Off The Post has finally had a chance to view Jeremy Schaap’s ESPN E:60 documentary on FIFA and its president, Sepp Blatter. For anyone who’s ever wondered just who the hell the most powerful man in soccer -- not to mention sports -- is, and how he keeps that power, it’s highly recommended viewing.
Among other things, the documentary attempts to shine a light on the corrupt bidding process for the 2018 and 2022 World Cups, awarded to Russia and Qatar, respectively, in 2010, as well as the upcoming FIFA Presidential election, which will be held on May 29. As opposed to four years ago, when Blatter was reelected unopposed, this time around, the 79-year-old faces three different challengers: Prince Ali bin Al-Hussein of Jordan, Michael van Praag, head of the Dutch soccer federation, and former Portuguese soccer star Luis Figo.
Unfortunately for everyone, none of them stands a chance of defeating the incumbent.
Here’s why: the FIFA Congress, which is comprised of 209 member nations, each gets one vote on the matter. That means the likes of San Marino (pop. 31,000) and Montserrat (pop. 5,900) get the same number of votes (one) as Brazil or the USA.
According to the documentary, the delegates of small and/or poor nations see Blatter as a kind of Santa Claus, because he lavishes all kinds of free money on them.
Bloomberg News claims that FIFA has equally doled out $1.56 billion to its member countries over the last four years. Their soccer associations also each receive annual grants of $250,000. Blatter is also particularly generous in giving handouts to small countries. For example, per Bloomberg, FIFA has sent $2 million to the Cayman Islands over the past 13 years, yet the small island nation has never participated in a World Cup.
You can imagine that smaller and/or poorer nations couldn’t care less about FIFA’s image problem, gladly accepting the money in exchange for loyalty to Blatter.
Now, Off The Post isn’t saying that FIFA’s President overtly pays for votes (he would never do that!), rather, he inadvertently pays for the votes by having fostered a system that empowers and enriches the scores of politically vulnerable and/or poorer nations across the world so that he can essentially do what he wants without paying any consequences.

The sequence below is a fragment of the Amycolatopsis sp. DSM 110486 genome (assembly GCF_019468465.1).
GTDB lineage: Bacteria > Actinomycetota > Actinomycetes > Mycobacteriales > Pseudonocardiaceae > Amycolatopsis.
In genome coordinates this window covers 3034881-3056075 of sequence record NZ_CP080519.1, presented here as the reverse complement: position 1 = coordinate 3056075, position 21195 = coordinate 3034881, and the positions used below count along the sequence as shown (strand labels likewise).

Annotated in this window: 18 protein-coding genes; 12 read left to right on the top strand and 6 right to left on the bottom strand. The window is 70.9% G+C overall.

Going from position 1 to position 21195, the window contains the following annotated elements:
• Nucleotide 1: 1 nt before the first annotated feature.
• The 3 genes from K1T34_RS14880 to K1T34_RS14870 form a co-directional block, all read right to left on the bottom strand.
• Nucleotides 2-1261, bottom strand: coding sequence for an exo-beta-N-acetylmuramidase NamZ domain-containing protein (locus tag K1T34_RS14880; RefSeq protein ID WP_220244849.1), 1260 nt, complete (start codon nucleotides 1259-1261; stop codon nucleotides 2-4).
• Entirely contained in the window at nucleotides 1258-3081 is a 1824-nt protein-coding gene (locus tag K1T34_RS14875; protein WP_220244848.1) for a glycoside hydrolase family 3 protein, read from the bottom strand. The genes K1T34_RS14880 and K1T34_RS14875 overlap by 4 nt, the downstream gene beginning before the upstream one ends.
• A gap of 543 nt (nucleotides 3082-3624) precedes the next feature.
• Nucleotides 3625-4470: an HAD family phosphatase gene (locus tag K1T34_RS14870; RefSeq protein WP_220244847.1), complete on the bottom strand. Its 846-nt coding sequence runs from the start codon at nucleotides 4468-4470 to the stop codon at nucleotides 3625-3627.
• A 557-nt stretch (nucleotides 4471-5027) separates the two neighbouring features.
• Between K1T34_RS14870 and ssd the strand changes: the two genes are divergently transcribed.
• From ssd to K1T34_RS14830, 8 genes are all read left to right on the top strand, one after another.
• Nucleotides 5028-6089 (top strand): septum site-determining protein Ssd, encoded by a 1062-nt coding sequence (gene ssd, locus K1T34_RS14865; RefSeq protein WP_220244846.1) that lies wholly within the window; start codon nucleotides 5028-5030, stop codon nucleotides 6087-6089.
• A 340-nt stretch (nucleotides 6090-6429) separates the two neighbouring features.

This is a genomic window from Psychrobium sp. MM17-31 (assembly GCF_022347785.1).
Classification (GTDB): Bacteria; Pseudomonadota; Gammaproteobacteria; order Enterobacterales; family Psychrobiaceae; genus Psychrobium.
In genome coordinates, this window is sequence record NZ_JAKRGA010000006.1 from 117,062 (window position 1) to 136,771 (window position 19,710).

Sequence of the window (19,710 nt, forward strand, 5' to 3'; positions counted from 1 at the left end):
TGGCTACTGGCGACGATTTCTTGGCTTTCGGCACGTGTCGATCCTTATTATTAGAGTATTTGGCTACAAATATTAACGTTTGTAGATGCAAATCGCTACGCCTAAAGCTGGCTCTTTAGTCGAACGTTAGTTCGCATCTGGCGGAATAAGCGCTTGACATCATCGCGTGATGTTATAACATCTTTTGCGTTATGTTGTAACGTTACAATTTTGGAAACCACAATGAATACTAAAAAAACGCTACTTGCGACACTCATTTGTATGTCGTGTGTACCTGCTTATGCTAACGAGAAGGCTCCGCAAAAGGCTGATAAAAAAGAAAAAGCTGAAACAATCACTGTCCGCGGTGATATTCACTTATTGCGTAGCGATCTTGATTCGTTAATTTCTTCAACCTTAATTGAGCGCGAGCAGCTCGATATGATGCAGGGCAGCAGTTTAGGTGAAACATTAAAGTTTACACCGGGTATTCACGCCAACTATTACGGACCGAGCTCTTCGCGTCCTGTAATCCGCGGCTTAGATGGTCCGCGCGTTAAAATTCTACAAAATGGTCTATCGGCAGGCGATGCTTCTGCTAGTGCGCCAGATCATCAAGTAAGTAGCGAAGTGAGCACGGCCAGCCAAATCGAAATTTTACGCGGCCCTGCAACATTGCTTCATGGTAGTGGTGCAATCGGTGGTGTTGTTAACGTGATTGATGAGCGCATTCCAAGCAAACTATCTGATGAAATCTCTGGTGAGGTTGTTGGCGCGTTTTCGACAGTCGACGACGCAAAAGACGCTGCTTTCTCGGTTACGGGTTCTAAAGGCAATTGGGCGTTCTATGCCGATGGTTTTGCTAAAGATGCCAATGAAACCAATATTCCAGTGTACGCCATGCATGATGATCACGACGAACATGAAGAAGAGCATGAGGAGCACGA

No wonder Blatter is so often compared to a mafia boss.
Read this way, it might seem that FIFA will never change, but the silver lining in Schaap’s story is that the walls may one day cave in on Blatter & Company after all. The FBI, for one, would like to see that happen.
Indeed, the big news item to come out of the E:60 documentary is that Blatter is scared to visit the U.S. since it emerged that Chuck Blazer, a former FIFA Executive Committee member and the former head of CONCACAF, has been helping the FBI. Blazer was charged with tax evasion in 2011 and has since been working with the federal agency as an informant. However, according to the New York Daily News, his health is flagging, rendering him unable to actively cooperate in the investigation.
Presumably, the FBI is trying to convict Blatter of money laundering and vote-rigging during the bidding process for the 2018 and 2022 World Cups. It could be that the Swiss fears arriving on U.S. soil might prompt his arrest. According to the documentary, Blatter hasn’t been here since 2011. Blatter said on Friday he isn't ducking the FBI.
In that case, let’s all hope he tries to make it out for next summer’s Copa America.